The continuous increase in complexity and size of 3D printed parts requires a careful analysis of the methodologies used to verify their integrity. Among these, special importance is covered by X-ray inspections. Traditionally, without destructive testing, full metrology has only been performed on the exterior dimensions of components, such as with a coordinate-measuring machine (CMM) or with a 3D vision system to map exterior surfaces.
In many cases, x-ray inspection, one of the oldest and most widely used non-destructive testing method, is required to check the quality of 3D printed parts, generating a 2D or 3D internal and external representation of the scanned object.
Industrial x-ray digital scanning is used for flaw detection, failure analysis, metrology, assembly analysis and reverse engineering applications. Displaying information in 2D or 3D without destroying the part, it’s used to detect defects such as porosities, inclusions or cracks.
2D and 3D x-ray scannings have very different complexity, times and costs, as well as offering different results. So let’s try to give some details on how and when it is convenient to use 2D or 3D.
2D X-ray inspection
2D digital X-ray imaging is used in many applications and industries. The technology is slowly replacing conventional film radiography usage. 2D digital radiography produces real-time 2D grayscale images that allow us to identify objects:
- quality level of internal features
X-ray radiation is generated by an X-ray source and after passing through the object, is captured by a digital detector that translates it into an electronic signal and grayscale values. The variation in grayscale values inside the 2D image illustrates the variations in density (or thickness) of the part.
One of the main advantages of 2D radiography is the presence of several standard practices (ASTM E 1742, ASTM E 2033, UNI EN ISO 5579, UNI EN ISO 16371-2) which clearly define the quality requirements of radiography and allow the test to be performed under “controlled” conditions.
The limitation of 2D digital X-ray imaging is its inability to provide precise information such as the depth and location of the inside features of an object. It is impossible to locate any material defect along the Z-axis of the inspected volume (i.e. determine its depth) unless subsequent views from different angles are taken.
Another limitation could arise due to the complex geometry of the components. In case of several features with different thicknesses or section changes, dedicated radiographic views are required to cover the 100% volume of the part.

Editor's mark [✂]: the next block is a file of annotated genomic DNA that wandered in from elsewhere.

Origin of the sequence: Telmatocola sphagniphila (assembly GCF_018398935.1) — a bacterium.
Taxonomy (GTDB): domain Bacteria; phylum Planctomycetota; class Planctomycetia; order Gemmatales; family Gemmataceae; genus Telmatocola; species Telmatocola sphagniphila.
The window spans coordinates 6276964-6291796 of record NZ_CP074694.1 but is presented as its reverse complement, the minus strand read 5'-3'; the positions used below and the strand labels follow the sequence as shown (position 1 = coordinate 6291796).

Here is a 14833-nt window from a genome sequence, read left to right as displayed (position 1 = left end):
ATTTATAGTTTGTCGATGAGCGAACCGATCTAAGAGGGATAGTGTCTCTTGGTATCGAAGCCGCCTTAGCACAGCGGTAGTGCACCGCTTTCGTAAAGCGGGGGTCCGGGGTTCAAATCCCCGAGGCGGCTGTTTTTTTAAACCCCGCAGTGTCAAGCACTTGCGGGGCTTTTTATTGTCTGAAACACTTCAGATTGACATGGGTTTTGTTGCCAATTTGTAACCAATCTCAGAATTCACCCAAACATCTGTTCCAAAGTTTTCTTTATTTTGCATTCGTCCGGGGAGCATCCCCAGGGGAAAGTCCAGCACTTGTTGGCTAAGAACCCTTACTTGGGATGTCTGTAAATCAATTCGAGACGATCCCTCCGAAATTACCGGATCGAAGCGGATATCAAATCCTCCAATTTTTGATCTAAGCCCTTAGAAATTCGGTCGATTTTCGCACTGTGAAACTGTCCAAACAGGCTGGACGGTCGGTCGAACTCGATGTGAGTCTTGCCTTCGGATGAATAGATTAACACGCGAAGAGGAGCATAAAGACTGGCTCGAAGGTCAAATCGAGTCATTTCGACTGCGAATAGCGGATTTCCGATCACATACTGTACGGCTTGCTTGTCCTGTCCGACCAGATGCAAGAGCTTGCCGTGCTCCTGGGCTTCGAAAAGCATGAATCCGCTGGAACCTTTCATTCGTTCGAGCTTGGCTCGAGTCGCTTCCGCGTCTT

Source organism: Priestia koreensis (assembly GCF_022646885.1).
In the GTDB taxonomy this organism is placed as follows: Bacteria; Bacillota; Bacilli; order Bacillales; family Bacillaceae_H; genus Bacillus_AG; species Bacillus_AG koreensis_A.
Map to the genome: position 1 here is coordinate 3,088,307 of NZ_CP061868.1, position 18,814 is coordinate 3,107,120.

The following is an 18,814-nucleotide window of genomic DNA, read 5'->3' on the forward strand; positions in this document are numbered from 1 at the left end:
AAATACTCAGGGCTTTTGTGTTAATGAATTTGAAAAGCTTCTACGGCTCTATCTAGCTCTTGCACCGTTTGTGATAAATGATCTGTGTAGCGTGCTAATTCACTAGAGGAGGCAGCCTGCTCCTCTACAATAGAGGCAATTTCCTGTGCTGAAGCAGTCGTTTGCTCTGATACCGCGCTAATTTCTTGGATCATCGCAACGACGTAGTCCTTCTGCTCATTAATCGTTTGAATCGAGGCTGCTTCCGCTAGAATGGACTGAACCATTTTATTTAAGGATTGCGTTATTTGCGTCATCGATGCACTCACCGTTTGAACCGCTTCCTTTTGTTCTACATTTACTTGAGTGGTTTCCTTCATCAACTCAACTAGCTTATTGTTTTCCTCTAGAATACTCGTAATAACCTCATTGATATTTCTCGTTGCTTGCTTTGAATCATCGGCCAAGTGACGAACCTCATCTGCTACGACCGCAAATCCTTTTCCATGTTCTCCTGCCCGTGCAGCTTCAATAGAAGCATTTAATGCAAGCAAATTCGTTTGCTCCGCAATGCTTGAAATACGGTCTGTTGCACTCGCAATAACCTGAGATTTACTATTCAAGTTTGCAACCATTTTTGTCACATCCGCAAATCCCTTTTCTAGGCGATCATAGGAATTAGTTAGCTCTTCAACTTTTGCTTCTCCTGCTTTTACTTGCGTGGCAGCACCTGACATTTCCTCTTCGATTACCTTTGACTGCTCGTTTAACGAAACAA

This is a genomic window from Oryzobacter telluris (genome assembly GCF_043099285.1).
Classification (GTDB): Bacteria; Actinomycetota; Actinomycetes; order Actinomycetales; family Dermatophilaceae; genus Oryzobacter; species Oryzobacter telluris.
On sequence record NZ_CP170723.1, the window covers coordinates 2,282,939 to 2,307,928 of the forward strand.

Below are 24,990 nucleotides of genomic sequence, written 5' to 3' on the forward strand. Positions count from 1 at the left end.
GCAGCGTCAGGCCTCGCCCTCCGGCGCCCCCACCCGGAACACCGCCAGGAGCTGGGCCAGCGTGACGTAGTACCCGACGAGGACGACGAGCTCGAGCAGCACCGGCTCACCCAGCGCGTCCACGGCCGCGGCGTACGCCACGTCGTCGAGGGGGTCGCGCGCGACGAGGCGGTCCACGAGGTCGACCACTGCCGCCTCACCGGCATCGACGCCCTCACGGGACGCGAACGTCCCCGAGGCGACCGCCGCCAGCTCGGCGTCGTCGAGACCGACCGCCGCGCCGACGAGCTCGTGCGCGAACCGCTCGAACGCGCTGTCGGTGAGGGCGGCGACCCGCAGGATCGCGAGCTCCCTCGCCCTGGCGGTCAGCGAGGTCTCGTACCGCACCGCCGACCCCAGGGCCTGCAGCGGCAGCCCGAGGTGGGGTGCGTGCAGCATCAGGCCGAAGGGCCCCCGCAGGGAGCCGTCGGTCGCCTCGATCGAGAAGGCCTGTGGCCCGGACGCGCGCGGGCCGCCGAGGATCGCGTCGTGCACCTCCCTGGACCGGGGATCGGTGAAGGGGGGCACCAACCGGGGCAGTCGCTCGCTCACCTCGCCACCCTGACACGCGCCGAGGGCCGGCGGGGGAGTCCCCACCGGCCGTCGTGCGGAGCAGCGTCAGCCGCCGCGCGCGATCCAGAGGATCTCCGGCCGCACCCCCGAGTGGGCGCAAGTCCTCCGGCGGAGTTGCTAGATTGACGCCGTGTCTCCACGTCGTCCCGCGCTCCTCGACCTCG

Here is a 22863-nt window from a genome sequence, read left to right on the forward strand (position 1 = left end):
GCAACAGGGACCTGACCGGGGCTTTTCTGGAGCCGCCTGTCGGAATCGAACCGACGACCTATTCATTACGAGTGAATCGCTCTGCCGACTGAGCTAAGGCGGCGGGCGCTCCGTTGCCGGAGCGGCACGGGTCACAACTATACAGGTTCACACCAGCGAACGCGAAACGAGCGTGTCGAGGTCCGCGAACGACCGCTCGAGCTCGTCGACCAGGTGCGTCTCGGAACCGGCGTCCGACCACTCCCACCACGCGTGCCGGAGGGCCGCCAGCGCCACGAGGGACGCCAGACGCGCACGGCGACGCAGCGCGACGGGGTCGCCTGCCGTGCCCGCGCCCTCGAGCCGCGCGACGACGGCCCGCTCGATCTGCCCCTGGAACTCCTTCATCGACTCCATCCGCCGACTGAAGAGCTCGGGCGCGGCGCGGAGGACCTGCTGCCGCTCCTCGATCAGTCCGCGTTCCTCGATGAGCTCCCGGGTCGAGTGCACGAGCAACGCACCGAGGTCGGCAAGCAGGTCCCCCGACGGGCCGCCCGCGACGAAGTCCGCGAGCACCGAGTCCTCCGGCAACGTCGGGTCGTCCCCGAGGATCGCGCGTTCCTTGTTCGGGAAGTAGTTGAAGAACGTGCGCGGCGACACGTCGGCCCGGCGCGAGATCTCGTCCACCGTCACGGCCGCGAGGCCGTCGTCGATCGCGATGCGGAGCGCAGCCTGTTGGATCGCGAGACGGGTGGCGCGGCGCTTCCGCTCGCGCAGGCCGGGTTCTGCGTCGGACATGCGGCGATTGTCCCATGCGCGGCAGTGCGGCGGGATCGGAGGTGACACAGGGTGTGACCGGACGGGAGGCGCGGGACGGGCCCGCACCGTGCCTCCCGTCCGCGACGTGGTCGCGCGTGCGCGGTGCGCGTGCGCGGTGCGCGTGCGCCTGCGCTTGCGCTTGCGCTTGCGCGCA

The solution to this issue is to use 3D digital X-ray imaging, even known as Computed Tomography (CT).
3D X-ray inspection (CT – Computed Tomography)
3D CT is based on the ability of scanners to acquire 2D X-ray images of an object at different rotation steps. Basically, the object rotates while being irradiated by radiation, then the computer merges all the images to recreate the entire volume of the inspected part and synthesises a stack of virtual cross-section slices through the object using a reconstruction algorithm. Scrolling through cross-sections and visualising internal structures allows to inspect it from different planes, precisely locating discontinuity along all three axes.
Example of 3D Computed Tomography on a water pump in AlSi10Mg
3D computed tomography is really useful to inspect complex geometries, especially for geometric dimensioning and tolerancing analysis. Dimensional data of the sample can be obtained by performing CAD comparison or wall thickness analysis, thus evaluating quotes with respect to the drawing and checking for unexpected variations of material thicknesses along the whole volume.
Another application for 3D CT is for assembly or visual analysis. CT scanning provides views inside components in their functioning position, without disassembly. Some software programs for industrial CT scanning allow for measurements to be taken from the CT dataset volume rendering. These measurements are useful for determining the clearances between assembled parts or the dimension of an individual feature.
The main drawbacks of this technique are that, even if it’s gaining more and more attention and its usage in industrial application is growing, standard rules specifying the quality requirements of a CT inspection are not available yet. Also, with respect to 2D radiography, CT is more time consuming, due to the complexity of the analysis being performed and the data that can be achieved at the end of the inspection.
Which is the best inspection?
It is not possible to define whether a technique is better than the other or vice-versa. It is widely believed that 2D radiography and 3D CT exclude each other. By contrast, the two techniques are often used as complementary techniques, depending on the final goal of the inspection.
The technique should be chosen according to the information that is needed to achieve from the component. In a practical way, for First Article Inspection (FAI) of components, a 3D Computed Tomography is preferable due to the wide range of information that can be achieved:
- Location of discontinuity along X, Y & Z axis
- Possibility to perform CAD Comparison and dimensional measurements
- Capability to inspect 100% of the volume
On the other hand, if on a sample, even with complex geometry, critical areas are clearly defined, and only that critical areas are required to be inspected, a 2D radiography is still one of the most reliable techniques of analysis.